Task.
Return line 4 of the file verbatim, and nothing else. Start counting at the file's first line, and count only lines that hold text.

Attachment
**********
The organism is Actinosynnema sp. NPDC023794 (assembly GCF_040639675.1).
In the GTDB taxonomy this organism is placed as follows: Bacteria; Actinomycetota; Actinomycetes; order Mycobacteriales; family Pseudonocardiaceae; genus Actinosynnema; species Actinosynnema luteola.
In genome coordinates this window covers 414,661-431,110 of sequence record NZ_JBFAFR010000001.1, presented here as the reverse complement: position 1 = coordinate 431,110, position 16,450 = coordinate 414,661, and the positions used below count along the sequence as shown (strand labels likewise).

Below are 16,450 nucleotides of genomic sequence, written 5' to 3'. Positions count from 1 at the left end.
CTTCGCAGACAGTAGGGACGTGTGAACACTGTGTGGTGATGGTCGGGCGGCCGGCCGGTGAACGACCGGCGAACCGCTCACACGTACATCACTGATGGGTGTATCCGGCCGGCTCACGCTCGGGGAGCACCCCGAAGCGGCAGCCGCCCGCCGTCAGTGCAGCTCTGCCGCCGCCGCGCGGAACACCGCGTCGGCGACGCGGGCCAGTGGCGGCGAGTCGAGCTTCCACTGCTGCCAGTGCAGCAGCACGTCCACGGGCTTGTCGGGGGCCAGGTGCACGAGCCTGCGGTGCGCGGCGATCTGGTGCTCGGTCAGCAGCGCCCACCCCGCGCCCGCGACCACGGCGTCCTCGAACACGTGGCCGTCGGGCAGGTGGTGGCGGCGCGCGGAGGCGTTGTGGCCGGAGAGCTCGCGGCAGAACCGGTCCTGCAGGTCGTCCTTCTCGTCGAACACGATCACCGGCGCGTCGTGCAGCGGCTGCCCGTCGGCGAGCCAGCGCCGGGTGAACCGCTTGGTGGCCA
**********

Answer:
Below are 16,450 nucleotides of genomic sequence, written 5' to 3'. Positions count from 1 at the left end.